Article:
Some area bloggers like to criticize the content of this site as pushing a “share the wealth” mentality. In reality the writers of this blog more than anything else work to bring a local focus to national and world issues. Often when you talk about larger issues on a local scale — especially in relation to a local area like Central Louisiana where poverty is still rampant and wages are considerably lower than the national average those discussions do tend to lean toward a progressive or “share the wealth mentality”. It’s just the nature of our local situation and at least the writers of this blog are honest enough in their views to discuss the true realities of our region’s situation rather than purporting that things aren’t that bad. Well, I want to take a few minutes to dose out a bit more honesty and discuss another national issue on a local scale. Consider this “share the guilt”.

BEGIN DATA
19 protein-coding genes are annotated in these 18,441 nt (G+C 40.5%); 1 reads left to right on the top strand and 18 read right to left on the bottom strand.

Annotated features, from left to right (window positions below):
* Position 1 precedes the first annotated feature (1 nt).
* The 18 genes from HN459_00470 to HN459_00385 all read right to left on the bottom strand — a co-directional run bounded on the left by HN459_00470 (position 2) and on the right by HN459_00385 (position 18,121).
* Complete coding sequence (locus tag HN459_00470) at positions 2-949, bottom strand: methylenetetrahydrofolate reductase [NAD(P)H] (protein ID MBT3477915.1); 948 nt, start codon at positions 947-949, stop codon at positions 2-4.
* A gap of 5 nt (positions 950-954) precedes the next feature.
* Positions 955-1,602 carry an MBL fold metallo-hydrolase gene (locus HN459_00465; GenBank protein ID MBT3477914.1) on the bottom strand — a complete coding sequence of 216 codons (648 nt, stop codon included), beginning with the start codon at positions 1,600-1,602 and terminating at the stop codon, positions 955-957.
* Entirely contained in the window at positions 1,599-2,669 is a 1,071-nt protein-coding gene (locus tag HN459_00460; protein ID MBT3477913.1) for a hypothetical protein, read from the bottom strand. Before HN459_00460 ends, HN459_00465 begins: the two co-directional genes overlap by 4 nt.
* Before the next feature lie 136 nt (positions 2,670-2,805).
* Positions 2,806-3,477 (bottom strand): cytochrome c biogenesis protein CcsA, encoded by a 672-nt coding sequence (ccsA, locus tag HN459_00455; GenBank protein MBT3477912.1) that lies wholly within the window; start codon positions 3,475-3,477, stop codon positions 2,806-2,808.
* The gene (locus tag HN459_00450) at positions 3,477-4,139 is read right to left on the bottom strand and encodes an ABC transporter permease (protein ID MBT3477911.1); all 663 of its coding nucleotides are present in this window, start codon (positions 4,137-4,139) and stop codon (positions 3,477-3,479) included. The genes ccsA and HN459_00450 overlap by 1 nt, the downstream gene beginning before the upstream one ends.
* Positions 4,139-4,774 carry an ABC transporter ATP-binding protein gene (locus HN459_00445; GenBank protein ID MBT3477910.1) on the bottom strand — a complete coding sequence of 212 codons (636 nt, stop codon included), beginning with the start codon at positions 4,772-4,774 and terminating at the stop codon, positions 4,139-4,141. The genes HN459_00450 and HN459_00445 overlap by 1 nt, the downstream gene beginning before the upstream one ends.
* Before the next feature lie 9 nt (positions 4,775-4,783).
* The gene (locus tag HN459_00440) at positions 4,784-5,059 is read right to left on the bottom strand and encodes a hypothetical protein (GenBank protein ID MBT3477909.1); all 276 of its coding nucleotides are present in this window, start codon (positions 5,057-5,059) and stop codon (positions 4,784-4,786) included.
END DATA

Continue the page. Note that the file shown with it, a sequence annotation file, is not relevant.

It’s been no secret that the American auto industry has been failing for some time; it’s only been recently though that the true absolute failure of companies like GM and Chrysler have become open to us all. Certainly the impetus of the failures of these corporate behemoths lies with their corporate management. A chosen failure to react to consumer demands, improve company efficiency, and offer innovative products is by far the major reason we are in this mess today. Of course the greed of the United Auto Workers and affiliated unions is also to blame. I am in favour of unions as I feel they are overall a very positive force and without them we would still be in the era of Robber-Barons and impoverished factory workers. But in the case of the UAW’s relationship with automakers the creation of an impossible situation with overly inflated wages, redundancy protections, and workplace rules that actually discouraged productivity had placed an economic burden on all parties involved that was simply destined to explode into failure; and it did. But there is another party to blame…